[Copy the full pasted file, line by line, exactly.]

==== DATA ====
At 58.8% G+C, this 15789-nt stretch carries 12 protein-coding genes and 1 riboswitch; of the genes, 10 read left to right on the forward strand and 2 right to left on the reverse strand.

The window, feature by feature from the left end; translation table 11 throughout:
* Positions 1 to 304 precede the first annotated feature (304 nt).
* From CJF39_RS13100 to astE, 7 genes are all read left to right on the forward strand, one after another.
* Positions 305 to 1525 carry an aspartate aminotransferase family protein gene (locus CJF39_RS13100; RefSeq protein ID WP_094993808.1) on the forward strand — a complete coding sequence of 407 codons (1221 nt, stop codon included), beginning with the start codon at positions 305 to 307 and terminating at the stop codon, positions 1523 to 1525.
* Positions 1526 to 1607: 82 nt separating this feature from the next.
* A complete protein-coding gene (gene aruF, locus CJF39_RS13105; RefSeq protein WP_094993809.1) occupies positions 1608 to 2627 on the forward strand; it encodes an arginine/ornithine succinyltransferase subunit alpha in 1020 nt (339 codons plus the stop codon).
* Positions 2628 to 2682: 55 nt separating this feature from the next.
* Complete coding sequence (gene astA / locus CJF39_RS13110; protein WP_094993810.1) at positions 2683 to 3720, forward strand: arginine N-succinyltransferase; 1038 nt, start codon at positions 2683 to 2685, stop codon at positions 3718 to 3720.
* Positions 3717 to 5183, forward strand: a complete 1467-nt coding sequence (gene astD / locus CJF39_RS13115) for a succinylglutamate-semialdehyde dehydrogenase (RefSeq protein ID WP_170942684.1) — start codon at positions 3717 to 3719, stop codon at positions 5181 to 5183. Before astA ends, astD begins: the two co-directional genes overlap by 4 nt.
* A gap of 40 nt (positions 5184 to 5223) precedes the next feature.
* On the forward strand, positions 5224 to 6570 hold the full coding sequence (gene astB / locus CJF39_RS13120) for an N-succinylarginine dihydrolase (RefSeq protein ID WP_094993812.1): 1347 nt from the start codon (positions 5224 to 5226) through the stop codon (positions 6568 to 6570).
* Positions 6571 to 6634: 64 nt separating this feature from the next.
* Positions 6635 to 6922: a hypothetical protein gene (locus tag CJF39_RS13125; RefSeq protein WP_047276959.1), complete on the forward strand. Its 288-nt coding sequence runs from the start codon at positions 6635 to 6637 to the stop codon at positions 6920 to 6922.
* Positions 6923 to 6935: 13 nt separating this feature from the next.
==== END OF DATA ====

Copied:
At 58.8% G+C, this 15789-nt stretch carries 12 protein-coding genes and 1 riboswitch; of the genes, 10 read left to right on the forward strand and 2 right to left on the reverse strand.

The window, feature by feature from the left end; translation table 11 throughout:
* Positions 1 to 304 precede the first annotated feature (304 nt).
* From CJF39_RS13100 to astE, 7 genes are all read left to right on the forward strand, one after another.
* Positions 305 to 1525 carry an aspartate aminotransferase family protein gene (locus CJF39_RS13100; RefSeq protein ID WP_094993808.1) on the forward strand — a complete coding sequence of 407 codons (1221 nt, stop codon included), beginning with the start codon at positions 305 to 307 and terminating at the stop codon, positions 1523 to 1525.
* Positions 1526 to 1607: 82 nt separating this feature from the next.
* A complete protein-coding gene (gene aruF, locus CJF39_RS13105; RefSeq protein WP_094993809.1) occupies positions 1608 to 2627 on the forward strand; it encodes an arginine/ornithine succinyltransferase subunit alpha in 1020 nt (339 codons plus the stop codon).
* Positions 2628 to 2682: 55 nt separating this feature from the next.
* Complete coding sequence (gene astA / locus CJF39_RS13110; protein WP_094993810.1) at positions 2683 to 3720, forward strand: arginine N-succinyltransferase; 1038 nt, start codon at positions 2683 to 2685, stop codon at positions 3718 to 3720.
* Positions 3717 to 5183, forward strand: a complete 1467-nt coding sequence (gene astD / locus CJF39_RS13115) for a succinylglutamate-semialdehyde dehydrogenase (RefSeq protein ID WP_170942684.1) — start codon at positions 3717 to 3719, stop codon at positions 5181 to 5183. Before astA ends, astD begins: the two co-directional genes overlap by 4 nt.
* A gap of 40 nt (positions 5184 to 5223) precedes the next feature.
* On the forward strand, positions 5224 to 6570 hold the full coding sequence (gene astB / locus CJF39_RS13120) for an N-succinylarginine dihydrolase (RefSeq protein ID WP_094993812.1): 1347 nt from the start codon (positions 5224 to 5226) through the stop codon (positions 6568 to 6570).
* Positions 6571 to 6634: 64 nt separating this feature from the next.
* Positions 6635 to 6922: a hypothetical protein gene (locus tag CJF39_RS13125; RefSeq protein WP_047276959.1), complete on the forward strand. Its 288-nt coding sequence runs from the start codon at positions 6635 to 6637 to the stop codon at positions 6920 to 6922.
* Positions 6923 to 6935: 13 nt separating this feature from the next.